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keskritt at sprynet.com keskritt at sprynet.com
Tue Dec 16 12:35:40 EST 1997


Perhaps you need to take a look at your definition of "audiology".  My 
definition tends to include both the assessment and (re)habilitation of hearing 

Just because counselling and aural rehabilitation is not always bill-able, it 
doesn't mean that we are not responsible in some form or another for carrying 
out these roles.  And it is not our role to categorize patients' problems or 
concerns as valid or not, nor to prioritize those we feel as less or more 
deserving of our services.  People come to us for our expertise in our 
testing/technical (for lack of a better word) abilities, in our expertise 
re:hearing aid fitting, and in our expertise in the area of counselling and 
insight into their hearing and communication-related problems.  Some people even 
come to us because we listen to their concerns, believe it or not!  That's what 
makes us different from your local hearing aid dealer.  Because we see the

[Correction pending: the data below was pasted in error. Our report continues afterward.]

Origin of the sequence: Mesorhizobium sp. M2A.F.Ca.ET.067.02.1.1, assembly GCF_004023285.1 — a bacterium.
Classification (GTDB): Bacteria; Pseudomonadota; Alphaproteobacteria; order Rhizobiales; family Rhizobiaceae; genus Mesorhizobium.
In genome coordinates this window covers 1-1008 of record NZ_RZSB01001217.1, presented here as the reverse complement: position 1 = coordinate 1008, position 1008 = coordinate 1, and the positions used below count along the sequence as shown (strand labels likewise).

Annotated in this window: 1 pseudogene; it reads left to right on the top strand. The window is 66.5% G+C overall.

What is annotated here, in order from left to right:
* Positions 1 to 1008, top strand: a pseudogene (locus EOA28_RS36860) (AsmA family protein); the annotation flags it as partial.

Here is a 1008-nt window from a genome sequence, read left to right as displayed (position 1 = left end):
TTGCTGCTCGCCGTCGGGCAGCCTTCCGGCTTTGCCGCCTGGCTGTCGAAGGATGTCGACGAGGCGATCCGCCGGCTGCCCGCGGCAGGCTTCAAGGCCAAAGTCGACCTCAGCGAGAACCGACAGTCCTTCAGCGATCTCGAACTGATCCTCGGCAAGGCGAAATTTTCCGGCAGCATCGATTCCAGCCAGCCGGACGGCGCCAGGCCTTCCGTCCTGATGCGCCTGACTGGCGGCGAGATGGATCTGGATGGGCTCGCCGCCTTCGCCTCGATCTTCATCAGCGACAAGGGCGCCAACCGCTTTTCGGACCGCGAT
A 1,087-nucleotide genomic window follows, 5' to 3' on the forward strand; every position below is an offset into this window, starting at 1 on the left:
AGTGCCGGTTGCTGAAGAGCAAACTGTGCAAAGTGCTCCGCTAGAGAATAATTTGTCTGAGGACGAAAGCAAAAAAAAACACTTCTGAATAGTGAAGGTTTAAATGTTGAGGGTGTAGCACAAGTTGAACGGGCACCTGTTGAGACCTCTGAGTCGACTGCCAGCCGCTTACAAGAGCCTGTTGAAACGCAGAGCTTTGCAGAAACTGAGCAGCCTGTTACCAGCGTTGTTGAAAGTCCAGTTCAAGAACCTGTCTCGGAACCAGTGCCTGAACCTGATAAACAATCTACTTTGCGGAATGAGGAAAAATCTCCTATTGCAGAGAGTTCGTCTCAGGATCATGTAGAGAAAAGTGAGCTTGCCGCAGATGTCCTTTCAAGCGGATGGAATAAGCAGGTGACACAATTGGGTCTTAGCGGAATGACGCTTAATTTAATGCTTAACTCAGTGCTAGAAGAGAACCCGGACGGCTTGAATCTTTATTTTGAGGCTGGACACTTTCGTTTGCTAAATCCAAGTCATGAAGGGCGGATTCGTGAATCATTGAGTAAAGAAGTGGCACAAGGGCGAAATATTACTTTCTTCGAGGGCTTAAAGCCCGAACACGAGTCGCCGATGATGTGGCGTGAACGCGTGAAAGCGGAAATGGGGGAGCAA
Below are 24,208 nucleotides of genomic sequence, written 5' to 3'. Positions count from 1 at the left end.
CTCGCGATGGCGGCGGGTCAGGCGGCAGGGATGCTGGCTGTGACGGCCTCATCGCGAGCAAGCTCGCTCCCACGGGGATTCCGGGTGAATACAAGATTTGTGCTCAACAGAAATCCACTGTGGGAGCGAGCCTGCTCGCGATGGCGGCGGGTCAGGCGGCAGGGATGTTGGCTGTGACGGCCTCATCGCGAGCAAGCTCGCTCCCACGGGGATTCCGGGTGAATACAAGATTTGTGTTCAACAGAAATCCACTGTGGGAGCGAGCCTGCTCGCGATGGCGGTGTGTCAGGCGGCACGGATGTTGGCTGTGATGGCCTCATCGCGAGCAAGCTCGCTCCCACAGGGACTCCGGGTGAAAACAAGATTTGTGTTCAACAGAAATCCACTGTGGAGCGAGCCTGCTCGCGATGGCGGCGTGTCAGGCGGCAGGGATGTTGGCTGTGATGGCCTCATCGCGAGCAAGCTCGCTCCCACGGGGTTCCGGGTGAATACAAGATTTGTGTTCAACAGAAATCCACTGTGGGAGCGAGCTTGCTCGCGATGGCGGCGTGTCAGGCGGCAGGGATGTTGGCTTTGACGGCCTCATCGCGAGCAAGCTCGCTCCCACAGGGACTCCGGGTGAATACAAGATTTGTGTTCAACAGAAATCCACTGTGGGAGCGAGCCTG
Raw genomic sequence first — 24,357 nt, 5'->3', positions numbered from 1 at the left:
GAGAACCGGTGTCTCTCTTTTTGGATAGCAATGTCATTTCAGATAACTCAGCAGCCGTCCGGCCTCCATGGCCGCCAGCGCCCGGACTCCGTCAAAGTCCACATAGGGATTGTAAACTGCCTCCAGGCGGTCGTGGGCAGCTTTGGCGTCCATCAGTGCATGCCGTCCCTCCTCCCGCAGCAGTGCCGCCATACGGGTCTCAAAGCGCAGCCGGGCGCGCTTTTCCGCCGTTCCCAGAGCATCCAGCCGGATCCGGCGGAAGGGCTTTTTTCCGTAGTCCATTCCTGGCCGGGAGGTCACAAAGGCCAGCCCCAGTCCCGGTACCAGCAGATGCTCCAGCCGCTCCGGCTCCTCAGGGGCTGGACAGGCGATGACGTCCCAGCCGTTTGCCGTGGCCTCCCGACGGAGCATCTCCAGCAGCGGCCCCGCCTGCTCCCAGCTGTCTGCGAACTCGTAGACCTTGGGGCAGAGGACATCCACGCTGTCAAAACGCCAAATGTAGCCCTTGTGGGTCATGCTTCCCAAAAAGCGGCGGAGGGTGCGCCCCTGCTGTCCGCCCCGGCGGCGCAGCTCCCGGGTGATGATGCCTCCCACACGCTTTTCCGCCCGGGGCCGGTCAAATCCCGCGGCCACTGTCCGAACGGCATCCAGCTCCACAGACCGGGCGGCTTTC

individual as a WHOLE person, not just a hearing aid sale!!!

You talk of time versus effectiveness...well, when you listen to people and 
address their concerns, that is effective...in the long run, by taking a little 
time to effectively counsel the individual re:their communication difficulties, 
expectations w.r.t. their new hearing aid, etc., you will in fact spend less 
time counselling in the long run.  And you will be more effective in treating 
the whole person...

And for the record, the real world is like that, at least in my practice.

I guess I'm just another do-gooder!

Kimberly A. Eskritt 


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